Overcapacity continues to eat away at global shipping and that spells billions of dollars in non-performing loans. The Hanjin bankruptcy supplied ample evidence of what happens when banks finally pull the plug.
The Hanjin bankruptcy sent “a warning shot, big time, across [the bow of] the financial community,” said Paul Slater, managing director of the consultancy group Qorval, and a veteran in maritime financing.
Yet, reaction to the collapse of Hanjin has been anything but uniform. It’s not as if the bankruptcy triggered a worldwide freeze in ship-related finance, or even a major time-out.
In late October, the South Korean government announced it would create a state-owned ship financing company, with initial capital of almost $900 million. This is designed to underwrite the acquisition by South Korean shipping lines of new ships made in South Korean yards, which remains a massive part of the country’s economy.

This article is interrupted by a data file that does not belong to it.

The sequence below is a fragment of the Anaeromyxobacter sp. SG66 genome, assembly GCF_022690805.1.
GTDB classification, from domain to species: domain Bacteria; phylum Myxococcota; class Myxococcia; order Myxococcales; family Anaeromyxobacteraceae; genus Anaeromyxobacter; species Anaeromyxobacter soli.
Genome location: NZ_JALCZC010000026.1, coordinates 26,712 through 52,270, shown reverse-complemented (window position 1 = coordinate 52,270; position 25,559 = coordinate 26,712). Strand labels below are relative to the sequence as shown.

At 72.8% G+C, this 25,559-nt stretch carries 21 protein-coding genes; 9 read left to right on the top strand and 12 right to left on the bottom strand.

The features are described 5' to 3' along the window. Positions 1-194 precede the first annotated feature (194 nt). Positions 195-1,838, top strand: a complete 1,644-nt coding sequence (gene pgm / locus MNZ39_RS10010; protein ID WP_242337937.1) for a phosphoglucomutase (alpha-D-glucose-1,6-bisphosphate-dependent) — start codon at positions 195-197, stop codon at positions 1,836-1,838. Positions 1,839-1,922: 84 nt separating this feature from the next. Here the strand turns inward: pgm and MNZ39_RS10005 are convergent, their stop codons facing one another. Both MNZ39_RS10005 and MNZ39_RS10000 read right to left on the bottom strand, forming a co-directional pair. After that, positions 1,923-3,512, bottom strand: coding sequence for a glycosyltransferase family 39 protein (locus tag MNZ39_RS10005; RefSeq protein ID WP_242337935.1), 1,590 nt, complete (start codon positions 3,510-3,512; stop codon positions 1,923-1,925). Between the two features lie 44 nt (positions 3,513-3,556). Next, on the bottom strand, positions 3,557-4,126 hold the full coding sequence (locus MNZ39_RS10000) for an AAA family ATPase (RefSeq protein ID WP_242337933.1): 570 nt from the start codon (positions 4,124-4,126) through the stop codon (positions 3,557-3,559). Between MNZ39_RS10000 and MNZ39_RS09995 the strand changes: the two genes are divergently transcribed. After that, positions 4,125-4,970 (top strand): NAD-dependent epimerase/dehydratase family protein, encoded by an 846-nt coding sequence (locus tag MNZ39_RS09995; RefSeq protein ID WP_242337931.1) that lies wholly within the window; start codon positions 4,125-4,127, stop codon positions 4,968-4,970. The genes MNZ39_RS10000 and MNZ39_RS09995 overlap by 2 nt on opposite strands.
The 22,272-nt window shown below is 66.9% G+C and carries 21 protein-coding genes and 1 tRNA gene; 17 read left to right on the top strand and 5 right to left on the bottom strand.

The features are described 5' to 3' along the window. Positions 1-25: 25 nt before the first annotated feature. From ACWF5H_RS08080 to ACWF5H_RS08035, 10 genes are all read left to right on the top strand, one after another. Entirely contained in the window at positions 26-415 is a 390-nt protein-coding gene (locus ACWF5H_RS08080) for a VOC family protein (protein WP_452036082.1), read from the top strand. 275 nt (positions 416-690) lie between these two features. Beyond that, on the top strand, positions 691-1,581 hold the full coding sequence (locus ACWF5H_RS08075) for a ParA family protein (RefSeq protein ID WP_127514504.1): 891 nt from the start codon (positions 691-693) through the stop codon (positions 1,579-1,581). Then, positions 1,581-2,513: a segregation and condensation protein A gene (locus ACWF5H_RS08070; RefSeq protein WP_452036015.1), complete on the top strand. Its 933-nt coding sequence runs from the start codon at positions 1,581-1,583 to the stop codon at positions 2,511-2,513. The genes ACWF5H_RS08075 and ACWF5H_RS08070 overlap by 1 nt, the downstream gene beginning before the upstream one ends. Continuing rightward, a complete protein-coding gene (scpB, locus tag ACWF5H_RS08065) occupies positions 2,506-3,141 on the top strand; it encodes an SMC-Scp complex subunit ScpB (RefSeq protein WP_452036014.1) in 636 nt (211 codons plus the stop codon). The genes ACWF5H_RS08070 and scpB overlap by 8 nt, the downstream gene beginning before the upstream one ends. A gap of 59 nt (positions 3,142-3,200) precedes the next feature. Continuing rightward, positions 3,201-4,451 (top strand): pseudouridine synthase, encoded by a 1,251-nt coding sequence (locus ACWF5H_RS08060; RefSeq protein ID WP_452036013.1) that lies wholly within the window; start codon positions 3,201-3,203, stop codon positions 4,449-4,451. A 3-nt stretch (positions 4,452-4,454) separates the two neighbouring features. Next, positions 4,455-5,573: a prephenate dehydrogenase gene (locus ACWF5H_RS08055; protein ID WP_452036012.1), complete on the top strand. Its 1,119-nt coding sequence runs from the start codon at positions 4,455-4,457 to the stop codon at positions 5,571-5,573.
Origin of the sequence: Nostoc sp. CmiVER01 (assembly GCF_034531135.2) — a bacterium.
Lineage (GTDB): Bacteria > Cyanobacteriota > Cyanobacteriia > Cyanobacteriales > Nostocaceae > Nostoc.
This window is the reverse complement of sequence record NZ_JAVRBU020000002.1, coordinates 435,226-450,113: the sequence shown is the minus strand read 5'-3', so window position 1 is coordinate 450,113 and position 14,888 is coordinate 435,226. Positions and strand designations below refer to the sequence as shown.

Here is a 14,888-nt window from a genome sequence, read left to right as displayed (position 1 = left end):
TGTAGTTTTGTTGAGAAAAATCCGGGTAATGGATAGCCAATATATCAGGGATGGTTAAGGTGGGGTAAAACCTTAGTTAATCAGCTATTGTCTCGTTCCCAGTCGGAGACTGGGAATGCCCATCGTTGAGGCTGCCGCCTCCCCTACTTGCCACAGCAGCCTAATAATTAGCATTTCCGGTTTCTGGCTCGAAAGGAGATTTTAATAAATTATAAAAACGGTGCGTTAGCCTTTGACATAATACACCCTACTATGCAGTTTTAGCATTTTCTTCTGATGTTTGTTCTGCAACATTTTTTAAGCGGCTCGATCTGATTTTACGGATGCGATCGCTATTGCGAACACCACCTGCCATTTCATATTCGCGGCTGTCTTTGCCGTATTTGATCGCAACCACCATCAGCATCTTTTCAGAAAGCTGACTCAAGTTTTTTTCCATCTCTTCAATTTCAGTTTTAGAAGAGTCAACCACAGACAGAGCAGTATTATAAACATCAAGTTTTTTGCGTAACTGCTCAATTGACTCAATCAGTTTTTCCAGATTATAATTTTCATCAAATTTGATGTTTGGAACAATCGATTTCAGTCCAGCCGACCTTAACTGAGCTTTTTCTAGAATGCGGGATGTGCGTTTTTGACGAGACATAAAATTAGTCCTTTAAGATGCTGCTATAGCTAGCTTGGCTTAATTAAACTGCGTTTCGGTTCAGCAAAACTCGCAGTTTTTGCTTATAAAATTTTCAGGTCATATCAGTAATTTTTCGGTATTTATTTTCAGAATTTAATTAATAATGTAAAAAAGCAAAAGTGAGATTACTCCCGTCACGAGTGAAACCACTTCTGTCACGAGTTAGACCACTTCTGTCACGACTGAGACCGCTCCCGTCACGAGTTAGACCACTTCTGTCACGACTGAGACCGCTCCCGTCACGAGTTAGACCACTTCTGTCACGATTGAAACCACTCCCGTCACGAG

Or take a hedge fund-type operation called Northern Shipping, which is based in Stamford, CT. In December, it announced that it closed on a new alternative finance fund aimed at shipping and offshore oil services. It was able to raise more than $500 million, $100 million more than its initial target.
Northern Shipping joins dozens of private equity firms and hedge funds attempting to cash in on cheap shipping assets and even cheaper debt…
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